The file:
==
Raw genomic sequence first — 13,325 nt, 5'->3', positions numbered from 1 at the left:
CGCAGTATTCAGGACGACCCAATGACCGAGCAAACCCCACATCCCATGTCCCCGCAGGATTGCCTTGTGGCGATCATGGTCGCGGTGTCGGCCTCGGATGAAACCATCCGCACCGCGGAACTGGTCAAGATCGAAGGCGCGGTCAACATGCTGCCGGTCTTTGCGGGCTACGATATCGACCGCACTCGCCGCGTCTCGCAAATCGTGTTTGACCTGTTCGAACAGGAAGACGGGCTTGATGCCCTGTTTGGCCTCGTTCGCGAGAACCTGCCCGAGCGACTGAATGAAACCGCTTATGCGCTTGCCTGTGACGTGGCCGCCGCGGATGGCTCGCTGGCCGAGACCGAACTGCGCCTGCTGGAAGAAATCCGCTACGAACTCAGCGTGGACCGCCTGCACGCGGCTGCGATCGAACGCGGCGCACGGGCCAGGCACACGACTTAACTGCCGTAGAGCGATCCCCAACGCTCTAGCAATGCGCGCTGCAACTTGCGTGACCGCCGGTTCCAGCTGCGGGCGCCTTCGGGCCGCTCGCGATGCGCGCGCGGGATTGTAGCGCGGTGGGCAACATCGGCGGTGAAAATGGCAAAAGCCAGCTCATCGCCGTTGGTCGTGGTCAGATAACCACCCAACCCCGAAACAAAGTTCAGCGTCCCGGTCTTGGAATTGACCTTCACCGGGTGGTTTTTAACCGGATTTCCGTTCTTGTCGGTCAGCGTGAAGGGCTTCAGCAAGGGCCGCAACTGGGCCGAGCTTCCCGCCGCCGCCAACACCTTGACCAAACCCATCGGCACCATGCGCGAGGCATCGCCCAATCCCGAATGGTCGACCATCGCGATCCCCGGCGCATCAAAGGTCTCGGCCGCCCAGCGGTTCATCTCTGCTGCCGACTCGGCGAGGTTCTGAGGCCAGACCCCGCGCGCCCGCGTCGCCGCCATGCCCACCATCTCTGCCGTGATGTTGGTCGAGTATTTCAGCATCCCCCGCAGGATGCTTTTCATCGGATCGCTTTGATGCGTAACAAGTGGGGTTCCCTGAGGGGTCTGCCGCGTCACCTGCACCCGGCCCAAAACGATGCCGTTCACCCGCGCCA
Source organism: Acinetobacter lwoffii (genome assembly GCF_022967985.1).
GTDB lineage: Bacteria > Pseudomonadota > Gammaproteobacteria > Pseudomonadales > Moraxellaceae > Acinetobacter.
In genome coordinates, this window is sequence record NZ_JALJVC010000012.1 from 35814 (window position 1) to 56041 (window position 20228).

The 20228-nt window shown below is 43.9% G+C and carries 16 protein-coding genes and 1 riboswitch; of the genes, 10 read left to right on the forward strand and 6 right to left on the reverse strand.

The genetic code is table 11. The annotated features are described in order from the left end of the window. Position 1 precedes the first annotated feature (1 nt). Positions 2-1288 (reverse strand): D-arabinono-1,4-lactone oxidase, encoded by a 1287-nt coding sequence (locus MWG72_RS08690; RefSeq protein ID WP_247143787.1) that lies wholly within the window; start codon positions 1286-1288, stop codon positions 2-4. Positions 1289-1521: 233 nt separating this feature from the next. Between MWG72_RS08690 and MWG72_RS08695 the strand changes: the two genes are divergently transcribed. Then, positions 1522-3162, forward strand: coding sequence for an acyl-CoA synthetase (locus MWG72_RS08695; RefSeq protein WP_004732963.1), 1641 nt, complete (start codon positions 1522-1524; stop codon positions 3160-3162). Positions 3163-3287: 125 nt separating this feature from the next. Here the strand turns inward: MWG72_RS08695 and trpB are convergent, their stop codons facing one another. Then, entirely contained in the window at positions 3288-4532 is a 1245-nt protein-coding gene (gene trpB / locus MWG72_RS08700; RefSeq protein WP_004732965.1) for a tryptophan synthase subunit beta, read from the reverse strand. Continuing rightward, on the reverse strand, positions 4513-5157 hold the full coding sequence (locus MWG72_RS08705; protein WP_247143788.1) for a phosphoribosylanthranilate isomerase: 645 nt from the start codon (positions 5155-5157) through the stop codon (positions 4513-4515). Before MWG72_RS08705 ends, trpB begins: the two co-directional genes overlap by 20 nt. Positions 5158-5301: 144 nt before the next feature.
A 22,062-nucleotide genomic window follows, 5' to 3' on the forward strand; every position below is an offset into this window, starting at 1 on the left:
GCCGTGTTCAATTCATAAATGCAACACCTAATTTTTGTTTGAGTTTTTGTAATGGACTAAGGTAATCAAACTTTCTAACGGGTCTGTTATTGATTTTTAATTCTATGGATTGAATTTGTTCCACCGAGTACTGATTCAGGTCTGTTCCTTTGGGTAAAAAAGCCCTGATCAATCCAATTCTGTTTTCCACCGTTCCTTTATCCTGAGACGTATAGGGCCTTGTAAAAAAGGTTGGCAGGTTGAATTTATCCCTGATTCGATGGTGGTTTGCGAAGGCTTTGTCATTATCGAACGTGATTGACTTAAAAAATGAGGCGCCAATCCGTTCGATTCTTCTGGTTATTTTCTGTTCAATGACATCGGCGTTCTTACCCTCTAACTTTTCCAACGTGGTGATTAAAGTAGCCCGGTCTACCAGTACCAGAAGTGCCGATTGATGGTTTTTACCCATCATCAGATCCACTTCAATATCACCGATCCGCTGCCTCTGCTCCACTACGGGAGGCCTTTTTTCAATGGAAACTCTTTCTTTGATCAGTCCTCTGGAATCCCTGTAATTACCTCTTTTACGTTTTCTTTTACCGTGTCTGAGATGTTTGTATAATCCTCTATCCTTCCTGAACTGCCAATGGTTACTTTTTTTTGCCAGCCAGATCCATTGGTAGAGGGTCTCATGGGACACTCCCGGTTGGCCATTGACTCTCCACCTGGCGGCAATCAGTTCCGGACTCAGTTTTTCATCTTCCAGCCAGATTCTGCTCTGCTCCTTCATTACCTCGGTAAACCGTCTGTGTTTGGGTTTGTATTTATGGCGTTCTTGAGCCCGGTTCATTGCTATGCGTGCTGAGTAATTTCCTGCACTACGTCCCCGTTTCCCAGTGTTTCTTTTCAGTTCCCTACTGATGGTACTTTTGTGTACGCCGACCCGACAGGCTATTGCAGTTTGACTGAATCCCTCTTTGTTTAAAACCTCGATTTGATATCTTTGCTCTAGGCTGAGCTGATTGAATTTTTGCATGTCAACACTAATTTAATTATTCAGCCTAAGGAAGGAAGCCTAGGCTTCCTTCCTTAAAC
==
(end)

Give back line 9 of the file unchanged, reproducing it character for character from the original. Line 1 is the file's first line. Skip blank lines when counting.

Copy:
GCCGTGTTCAATTCATAAATGCAACACCTAATTTTTGTTTGAGTTTTTGTAATGGACTAAGGTAATCAAACTTTCTAACGGGTCTGTTATTGATTTTTAATTCTATGGATTGAATTTGTTCCACCGAGTACTGATTCAGGTCTGTTCCTTTGGGTAAAAAAGCCCTGATCAATCCAATTCTGTTTTCCACCGTTCCTTTATCCTGAGACGTATAGGGCCTTGTAAAAAAGGTTGGCAGGTTGAATTTATCCCTGATTCGATGGTGGTTTGCGAAGGCTTTGTCATTATCGAACGTGATTGACTTAAAAAATGAGGCGCCAATCCGTTCGATTCTTCTGGTTATTTTCTGTTCAATGACATCGGCGTTCTTACCCTCTAACTTTTCCAACGTGGTGATTAAAGTAGCCCGGTCTACCAGTACCAGAAGTGCCGATTGATGGTTTTTACCCATCATCAGATCCACTTCAATATCACCGATCCGCTGCCTCTGCTCCACTACGGGAGGCCTTTTTTCAATGGAAACTCTTTCTTTGATCAGTCCTCTGGAATCCCTGTAATTACCTCTTTTACGTTTTCTTTTACCGTGTCTGAGATGTTTGTATAATCCTCTATCCTTCCTGAACTGCCAATGGTTACTTTTTTTTGCCAGCCAGATCCATTGGTAGAGGGTCTCATGGGACACTCCCGGTTGGCCATTGACTCTCCACCTGGCGGCAATCAGTTCCGGACTCAGTTTTTCATCTTCCAGCCAGATTCTGCTCTGCTCCTTCATTACCTCGGTAAACCGTCTGTGTTTGGGTTTGTATTTATGGCGTTCTTGAGCCCGGTTCATTGCTATGCGTGCTGAGTAATTTCCTGCACTACGTCCCCGTTTCCCAGTGTTTCTTTTCAGTTCCCTACTGATGGTACTTTTGTGTACGCCGACCCGACAGGCTATTGCAGTTTGACTGAATCCCTCTTTGTTTAAAACCTCGATTTGATATCTTTGCTCTAGGCTGAGCTGATTGAATTTTTGCATGTCAACACTAATTTAATTATTCAGCCTAAGGAAGGAAGCCTAGGCTTCCTTCCTTAAAC